In some versions, players put both feet down to rest in any square that has their own scotch in it, but all other players must hop over that square.

Ready for more variations on the game? Keep reading to learn how kids play hopscotch or other hopping games in different countries.

## Hopping Games

If you like hopscotch, try these hopping games from different countries. Each one is a little different from the next, but you'll see that all of them use the basic idea of hopscotch.

Two games show how English kids and French kids play hopscotch; others have you capture the squares for a game of "Real Estate" or "Snail." Get ready, get set, get hopping!

###### What You'll Need

Paved area to play

Chalk

Rocks or other markers

###### How to Play "Real Estate"

Step 1: Draw a basic hopscotch court.

Step 2: Each time a player successfully completes the court, he or she carefully tosses the marker over one shoulder. If it lands in a square of the court, the player chalks his or her initials in it.

Step 3: The marked square then belongs to that player, and all others must hop over it. The owner of the square uses it as a resting spot.

The winner is the player who "owns" the most squares.

###### How to Play English Hopscotch

Players hold their markers between their feet and hop like kangaroos from one large, numbered square to the next. Dropping the marker means the player loses a turn.

###### How to Play "Snail"

Snail is played on a round court with an inside space. Players take turns hopping on one foot from the first space to the center, marked "rest," then back out. Players then toss the marker to get a square, as in "Real Estate."

###### How to Play French Hopscotch

Players perform stunts with the marker while hopping the court. Here's a common stunt: Hop on one foot from one square to the next. At the same time as you're hopping, kick the marker to the next square with the hopping foot or balance the marker on the back of a hand or foot while hopping.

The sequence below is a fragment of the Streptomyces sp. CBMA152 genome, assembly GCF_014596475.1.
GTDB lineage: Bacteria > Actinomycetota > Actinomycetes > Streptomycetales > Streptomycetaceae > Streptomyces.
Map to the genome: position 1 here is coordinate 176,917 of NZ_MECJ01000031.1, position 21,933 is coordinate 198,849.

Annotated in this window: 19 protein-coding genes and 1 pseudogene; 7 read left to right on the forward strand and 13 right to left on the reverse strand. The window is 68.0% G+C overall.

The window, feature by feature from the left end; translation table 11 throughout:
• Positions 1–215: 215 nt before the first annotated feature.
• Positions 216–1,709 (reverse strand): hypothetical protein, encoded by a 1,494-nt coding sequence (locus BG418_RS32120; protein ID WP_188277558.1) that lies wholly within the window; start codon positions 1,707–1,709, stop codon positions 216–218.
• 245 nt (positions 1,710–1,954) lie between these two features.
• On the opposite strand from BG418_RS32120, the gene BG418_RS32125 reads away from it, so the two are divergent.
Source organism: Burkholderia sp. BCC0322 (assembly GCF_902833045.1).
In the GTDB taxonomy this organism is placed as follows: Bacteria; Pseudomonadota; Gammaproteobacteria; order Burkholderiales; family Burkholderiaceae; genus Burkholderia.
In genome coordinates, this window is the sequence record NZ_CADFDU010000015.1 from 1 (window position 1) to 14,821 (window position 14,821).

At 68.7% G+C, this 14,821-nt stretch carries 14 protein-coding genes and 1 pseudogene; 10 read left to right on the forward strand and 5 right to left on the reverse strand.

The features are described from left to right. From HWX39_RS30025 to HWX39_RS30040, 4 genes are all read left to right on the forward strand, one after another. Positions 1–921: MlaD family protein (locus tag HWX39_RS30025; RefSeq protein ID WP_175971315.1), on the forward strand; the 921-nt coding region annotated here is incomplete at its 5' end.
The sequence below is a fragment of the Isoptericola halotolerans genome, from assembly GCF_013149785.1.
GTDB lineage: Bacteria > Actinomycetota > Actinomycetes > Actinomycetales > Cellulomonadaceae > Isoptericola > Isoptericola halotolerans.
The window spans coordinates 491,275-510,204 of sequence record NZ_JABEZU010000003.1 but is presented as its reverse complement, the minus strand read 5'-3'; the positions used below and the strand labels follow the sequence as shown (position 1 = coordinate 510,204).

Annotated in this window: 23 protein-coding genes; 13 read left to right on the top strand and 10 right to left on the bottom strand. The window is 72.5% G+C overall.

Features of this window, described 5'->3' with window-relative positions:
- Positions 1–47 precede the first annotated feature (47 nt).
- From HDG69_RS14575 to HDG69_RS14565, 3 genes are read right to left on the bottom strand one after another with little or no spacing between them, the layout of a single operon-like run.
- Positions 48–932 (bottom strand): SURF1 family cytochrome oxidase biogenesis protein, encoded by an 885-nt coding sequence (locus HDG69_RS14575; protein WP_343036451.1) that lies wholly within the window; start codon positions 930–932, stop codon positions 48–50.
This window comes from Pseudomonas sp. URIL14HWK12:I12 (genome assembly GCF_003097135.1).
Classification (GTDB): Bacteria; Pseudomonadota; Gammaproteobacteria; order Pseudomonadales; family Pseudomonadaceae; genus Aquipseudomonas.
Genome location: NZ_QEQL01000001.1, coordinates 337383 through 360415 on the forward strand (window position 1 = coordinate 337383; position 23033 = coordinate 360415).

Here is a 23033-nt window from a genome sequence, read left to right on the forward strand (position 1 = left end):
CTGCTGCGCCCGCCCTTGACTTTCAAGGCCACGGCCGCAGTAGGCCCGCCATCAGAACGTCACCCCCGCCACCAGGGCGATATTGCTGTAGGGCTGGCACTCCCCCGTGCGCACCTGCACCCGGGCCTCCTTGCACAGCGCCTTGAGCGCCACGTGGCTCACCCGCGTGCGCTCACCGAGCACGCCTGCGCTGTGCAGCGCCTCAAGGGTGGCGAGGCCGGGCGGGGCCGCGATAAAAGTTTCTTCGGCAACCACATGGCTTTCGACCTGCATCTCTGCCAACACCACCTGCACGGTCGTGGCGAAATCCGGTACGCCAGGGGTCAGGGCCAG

## Gat Fei Gei

"Gat Fei Gei" is Chinese for "airplane hopscotch." The hopscotch court is the same as for many traditional hopscotch games, but there's a tricky twist to this game -- you have to pick up your marker by bending backwards and reaching over your shoulder!

One you've mastered that, try to capture and own as many squares as you can. But watch out -- the other players will try to own your squares too. Here's how to get started:

What You'll Need

Paved area to play

Chalk

Rocks or other markers

###### How to Play Gat Fei Gei

Step 1: Each player hops on one foot to squares one, two, and three, "straddles" (lands with one foot in each square) four and five, hops on one foot into six, straddles seven and eight, and rests at the pig's head. Then, each player turns and hops back in reverse.

Step 2: Next, each player stands one by one with toes against square one and tosses a marker at the pig's head. The player hops through the boxes and must retrieve the marker by reaching over one shoulder and bending backwards. Successful players claim square one with their initials.

Step 3: Now, players step and land on two feet only in their own squares. Any player forgetting this rule loses their squares, and other players then compete for them. If the court becomes impossible to play, other players may request a "safe" area in one corner of a chosen square. Only the owner may use the whole square.

Step 4: Once all squares are owned, the pig's head is divided in quarters and players compete for the sections.

###### For more fun activities and crafts, check out:

The following activities were designed by Maria Birmingham, Karen E. Bledsoe, and Kelly Milner Halls.

Hopscotch

Hopping Games

Gat Fei Gei